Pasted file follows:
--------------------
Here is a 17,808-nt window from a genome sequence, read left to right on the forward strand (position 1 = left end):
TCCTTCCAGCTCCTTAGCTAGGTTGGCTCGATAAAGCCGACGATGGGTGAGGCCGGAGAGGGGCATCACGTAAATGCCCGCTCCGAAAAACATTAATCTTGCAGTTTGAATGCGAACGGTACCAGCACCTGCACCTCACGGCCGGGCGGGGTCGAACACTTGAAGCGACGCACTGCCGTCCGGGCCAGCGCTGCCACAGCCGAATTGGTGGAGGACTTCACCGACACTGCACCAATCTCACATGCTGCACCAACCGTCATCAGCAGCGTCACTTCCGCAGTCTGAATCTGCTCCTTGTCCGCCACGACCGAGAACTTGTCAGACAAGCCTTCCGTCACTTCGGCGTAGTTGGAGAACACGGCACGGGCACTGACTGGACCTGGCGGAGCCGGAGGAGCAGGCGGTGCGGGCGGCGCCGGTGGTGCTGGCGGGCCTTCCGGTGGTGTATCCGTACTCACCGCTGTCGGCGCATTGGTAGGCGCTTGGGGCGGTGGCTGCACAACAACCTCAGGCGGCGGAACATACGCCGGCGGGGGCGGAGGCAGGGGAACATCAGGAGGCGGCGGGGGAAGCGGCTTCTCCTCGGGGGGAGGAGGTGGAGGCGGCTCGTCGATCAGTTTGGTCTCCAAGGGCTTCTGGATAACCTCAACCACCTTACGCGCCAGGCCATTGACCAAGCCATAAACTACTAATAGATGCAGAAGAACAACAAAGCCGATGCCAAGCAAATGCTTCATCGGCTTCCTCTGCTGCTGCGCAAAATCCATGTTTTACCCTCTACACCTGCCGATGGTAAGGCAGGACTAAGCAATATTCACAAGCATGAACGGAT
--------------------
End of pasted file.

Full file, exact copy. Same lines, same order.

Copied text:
Here is a 17,808-nt window from a genome sequence, read left to right on the forward strand (position 1 = left end):
TCCTTCCAGCTCCTTAGCTAGGTTGGCTCGATAAAGCCGACGATGGGTGAGGCCGGAGAGGGGCATCACGTAAATGCCCGCTCCGAAAAACATTAATCTTGCAGTTTGAATGCGAACGGTACCAGCACCTGCACCTCACGGCCGGGCGGGGTCGAACACTTGAAGCGACGCACTGCCGTCCGGGCCAGCGCTGCCACAGCCGAATTGGTGGAGGACTTCACCGACACTGCACCAATCTCACATGCTGCACCAACCGTCATCAGCAGCGTCACTTCCGCAGTCTGAATCTGCTCCTTGTCCGCCACGACCGAGAACTTGTCAGACAAGCCTTCCGTCACTTCGGCGTAGTTGGAGAACACGGCACGGGCACTGACTGGACCTGGCGGAGCCGGAGGAGCAGGCGGTGCGGGCGGCGCCGGTGGTGCTGGCGGGCCTTCCGGTGGTGTATCCGTACTCACCGCTGTCGGCGCATTGGTAGGCGCTTGGGGCGGTGGCTGCACAACAACCTCAGGCGGCGGAACATACGCCGGCGGGGGCGGAGGCAGGGGAACATCAGGAGGCGGCGGGGGAAGCGGCTTCTCCTCGGGGGGAGGAGGTGGAGGCGGCTCGTCGATCAGTTTGGTCTCCAAGGGCTTCTGGATAACCTCAACCACCTTACGCGCCAGGCCATTGACCAAGCCATAAACTACTAATAGATGCAGAAGAACAACAAAGCCGATGCCAAGCAAATGCTTCATCGGCTTCCTCTGCTGCTGCGCAAAATCCATGTTTTACCCTCTACACCTGCCGATGGTAAGGCAGGACTAAGCAATATTCACAAGCATGAACGGAT